CitationCole, Robert E.; Kalleberg, Arne L.; & Lincoln, James R. (2006). Assessing Commitment in the United States and Japan: A Comment on Besser [Reprint].. Beynon, Huw & Nichols, Theo (Eds.) (pp. 409-412). Northampton, Mass.: Edward Elgar.
AbstractThe editors (both of the School of Social Sciences, Cardiff U., UK) bring together 48 papers that critically analyze Fordism, post-Fordism, and other capitalist modes of production. The papers generally are concerned with the sociological aspects of production, including labor- management relations and labor conditions, and many critical voices have been included. The papers have been organized into sections examining Fordism, modes of production originating in the Japanese automobile industry, flexible specialization, and lean production, with a final paper examining the emerging debate over "McDonaldization" of production systems. The discussion is generally empirical in nature and includes cases from around the industrialized world. Examples of specific topics include the roots of mass production, the social organization of labor process in the Japanese automobile industry, "Total Quality Management" as a resurrected form of Taylorism, occupational health consequences of Japanese production management, the sociological meaning of workplace flexibility, lean production as "management-by-stress," and the psychology of lean production.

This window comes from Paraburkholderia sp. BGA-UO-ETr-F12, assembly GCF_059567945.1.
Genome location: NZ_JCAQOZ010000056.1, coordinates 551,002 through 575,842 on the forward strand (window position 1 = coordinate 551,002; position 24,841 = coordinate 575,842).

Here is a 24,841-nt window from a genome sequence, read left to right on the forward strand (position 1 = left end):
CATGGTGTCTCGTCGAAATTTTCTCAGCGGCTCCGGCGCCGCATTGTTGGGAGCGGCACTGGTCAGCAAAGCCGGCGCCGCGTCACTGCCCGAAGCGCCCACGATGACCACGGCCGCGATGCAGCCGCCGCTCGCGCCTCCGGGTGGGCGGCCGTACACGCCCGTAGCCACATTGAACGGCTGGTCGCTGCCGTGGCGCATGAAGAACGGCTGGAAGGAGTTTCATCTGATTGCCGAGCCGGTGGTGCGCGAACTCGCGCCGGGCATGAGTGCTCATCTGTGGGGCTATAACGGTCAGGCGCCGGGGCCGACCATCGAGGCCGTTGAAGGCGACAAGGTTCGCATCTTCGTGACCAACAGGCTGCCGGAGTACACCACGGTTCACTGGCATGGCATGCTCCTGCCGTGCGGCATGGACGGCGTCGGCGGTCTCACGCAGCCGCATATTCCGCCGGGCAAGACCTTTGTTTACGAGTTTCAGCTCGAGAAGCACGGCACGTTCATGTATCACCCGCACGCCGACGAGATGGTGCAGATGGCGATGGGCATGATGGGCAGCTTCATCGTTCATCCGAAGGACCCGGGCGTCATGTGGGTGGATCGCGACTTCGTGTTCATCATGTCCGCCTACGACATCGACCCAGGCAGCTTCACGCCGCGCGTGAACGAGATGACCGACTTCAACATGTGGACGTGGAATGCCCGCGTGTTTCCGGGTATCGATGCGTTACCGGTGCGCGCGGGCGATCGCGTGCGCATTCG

Reference TypeBook Section
Author(s)Cole, Robert E.
Kalleberg, Arne L.
Lincoln, James R.